Meanwhile, Katie’s mother, Barbara, is having a bit of a rough time of it; her basketball manager boyfriend, Raymond, is pressuring her for marriage although she doesn’t want to get hitched again and her irrational fears of her own weird daughter are proven right after a birthday gift of a toy bird transforms into a gun that Katie fires into her mother’s spine, paralyzing her from the waist down.
It seems that Raymond is a member of a secret sect that worships Zatine and is trying to get him to bumb uglies with poor old Barb in order to produce a male child with powers of psychokinetic abilities similar to Katie. The final stroke of the plan is to get Katie and her brother to one day mate in order to produce the physical manifestation of the evil, alien, satan thing…
From here – believe it or not – things start to get really strange as extraterrestrial lights, killer birds, God-like beings in safari jackets and the random appearance of the actual Sam Peckenpah, threaten to send events flying off into unfettered chaos.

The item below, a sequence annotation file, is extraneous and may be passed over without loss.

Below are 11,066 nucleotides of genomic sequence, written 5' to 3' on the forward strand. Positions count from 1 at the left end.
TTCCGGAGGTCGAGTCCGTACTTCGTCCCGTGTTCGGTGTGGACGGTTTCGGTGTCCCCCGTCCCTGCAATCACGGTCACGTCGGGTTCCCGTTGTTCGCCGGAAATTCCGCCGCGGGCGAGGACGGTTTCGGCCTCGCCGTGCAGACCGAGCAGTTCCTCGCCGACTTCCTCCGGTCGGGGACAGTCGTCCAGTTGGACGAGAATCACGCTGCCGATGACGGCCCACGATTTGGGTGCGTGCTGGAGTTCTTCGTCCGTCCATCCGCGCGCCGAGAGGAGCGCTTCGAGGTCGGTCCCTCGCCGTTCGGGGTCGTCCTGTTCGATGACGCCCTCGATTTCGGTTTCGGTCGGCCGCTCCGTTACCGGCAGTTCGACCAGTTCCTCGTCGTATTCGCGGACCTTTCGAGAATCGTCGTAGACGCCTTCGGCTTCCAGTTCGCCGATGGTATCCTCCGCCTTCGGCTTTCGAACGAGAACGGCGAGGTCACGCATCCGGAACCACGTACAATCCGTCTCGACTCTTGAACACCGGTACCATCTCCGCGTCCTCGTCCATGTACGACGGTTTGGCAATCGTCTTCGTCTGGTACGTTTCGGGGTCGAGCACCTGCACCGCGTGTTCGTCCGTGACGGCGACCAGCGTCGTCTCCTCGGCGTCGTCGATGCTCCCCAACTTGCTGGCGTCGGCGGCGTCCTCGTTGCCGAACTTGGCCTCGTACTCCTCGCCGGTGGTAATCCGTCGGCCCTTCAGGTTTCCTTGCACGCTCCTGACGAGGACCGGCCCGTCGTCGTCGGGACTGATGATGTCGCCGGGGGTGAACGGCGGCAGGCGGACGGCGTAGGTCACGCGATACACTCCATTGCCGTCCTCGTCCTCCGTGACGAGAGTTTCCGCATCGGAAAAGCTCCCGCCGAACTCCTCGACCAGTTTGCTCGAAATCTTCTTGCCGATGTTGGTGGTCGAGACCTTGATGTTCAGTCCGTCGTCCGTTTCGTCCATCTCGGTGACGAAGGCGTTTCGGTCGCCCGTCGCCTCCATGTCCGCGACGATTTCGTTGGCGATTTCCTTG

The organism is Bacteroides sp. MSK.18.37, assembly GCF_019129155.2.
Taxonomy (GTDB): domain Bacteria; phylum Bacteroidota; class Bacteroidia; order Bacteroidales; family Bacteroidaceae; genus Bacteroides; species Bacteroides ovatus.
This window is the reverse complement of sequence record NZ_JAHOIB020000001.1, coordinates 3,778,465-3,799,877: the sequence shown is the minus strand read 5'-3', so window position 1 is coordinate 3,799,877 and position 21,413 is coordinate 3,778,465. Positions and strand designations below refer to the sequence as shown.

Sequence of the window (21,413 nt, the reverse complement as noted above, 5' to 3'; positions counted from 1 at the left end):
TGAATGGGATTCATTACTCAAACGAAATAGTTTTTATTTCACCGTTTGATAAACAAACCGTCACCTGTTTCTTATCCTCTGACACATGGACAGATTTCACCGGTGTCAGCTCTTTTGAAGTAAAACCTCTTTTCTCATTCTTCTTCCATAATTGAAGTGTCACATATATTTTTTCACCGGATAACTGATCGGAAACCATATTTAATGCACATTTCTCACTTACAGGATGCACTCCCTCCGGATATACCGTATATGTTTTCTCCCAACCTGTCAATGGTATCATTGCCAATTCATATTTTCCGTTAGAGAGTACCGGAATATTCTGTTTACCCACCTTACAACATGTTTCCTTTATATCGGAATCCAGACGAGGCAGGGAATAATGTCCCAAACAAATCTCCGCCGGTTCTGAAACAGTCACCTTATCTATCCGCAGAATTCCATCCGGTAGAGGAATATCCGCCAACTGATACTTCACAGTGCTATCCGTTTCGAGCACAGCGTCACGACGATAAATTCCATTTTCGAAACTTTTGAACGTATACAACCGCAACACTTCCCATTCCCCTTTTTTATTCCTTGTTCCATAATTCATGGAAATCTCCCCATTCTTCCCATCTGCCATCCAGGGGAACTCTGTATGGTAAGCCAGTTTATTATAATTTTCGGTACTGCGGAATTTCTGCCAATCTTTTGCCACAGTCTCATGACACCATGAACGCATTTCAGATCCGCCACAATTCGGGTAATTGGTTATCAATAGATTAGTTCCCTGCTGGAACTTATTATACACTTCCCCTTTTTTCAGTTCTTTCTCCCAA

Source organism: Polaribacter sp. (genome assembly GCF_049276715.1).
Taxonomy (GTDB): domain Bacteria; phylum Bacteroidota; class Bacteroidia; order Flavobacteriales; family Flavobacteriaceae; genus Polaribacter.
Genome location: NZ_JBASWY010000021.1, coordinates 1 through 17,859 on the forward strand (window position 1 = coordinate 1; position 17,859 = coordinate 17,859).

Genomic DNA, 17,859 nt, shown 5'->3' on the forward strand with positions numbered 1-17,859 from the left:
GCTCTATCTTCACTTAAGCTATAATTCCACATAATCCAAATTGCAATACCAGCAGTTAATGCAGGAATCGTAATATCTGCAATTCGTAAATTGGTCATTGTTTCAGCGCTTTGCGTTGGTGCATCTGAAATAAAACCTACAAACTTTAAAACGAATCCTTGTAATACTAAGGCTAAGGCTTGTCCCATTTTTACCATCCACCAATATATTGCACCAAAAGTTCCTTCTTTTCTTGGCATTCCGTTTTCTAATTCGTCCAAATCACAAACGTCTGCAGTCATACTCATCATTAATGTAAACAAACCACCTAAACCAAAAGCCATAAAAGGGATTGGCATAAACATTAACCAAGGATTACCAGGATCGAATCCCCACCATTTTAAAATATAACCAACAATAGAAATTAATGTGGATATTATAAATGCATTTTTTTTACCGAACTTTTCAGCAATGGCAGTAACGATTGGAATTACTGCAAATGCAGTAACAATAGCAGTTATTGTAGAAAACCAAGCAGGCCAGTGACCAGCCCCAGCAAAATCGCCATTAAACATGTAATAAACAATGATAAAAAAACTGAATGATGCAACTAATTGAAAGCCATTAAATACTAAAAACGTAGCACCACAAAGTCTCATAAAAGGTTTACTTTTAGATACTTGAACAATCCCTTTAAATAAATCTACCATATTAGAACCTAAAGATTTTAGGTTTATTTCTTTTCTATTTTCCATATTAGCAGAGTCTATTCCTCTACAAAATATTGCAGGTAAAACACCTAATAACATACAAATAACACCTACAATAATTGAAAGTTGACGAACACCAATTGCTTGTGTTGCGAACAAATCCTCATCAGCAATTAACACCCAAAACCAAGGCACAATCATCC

If you read the synopsis above, genuinely worried for my mental health, I can assure you I did not write it while suffering the effects of a mild stroke – this all really happens in one movie. To this day, I’m honestly unsure if the people responsible for making this masterpiece of confusion had any idea what their movie was supposed to be about as they were making it and part of the reason for this seems to be that it wants desperately to rip of a famous Hollywood movie while being unable (or unwilling) to settle on just one. Hurled mercilessly though our thalamus like a javelin forged in the fires of confusion, The Visitor shamelessly pilfers from The Omen, The Exorcist, Rosemary’s Baby, Carrie and, weirdest of all, Close Encounters Of The Third Kind, cherry picking from each at random without any rhyme or reason of whether any of it actually fits into the movie.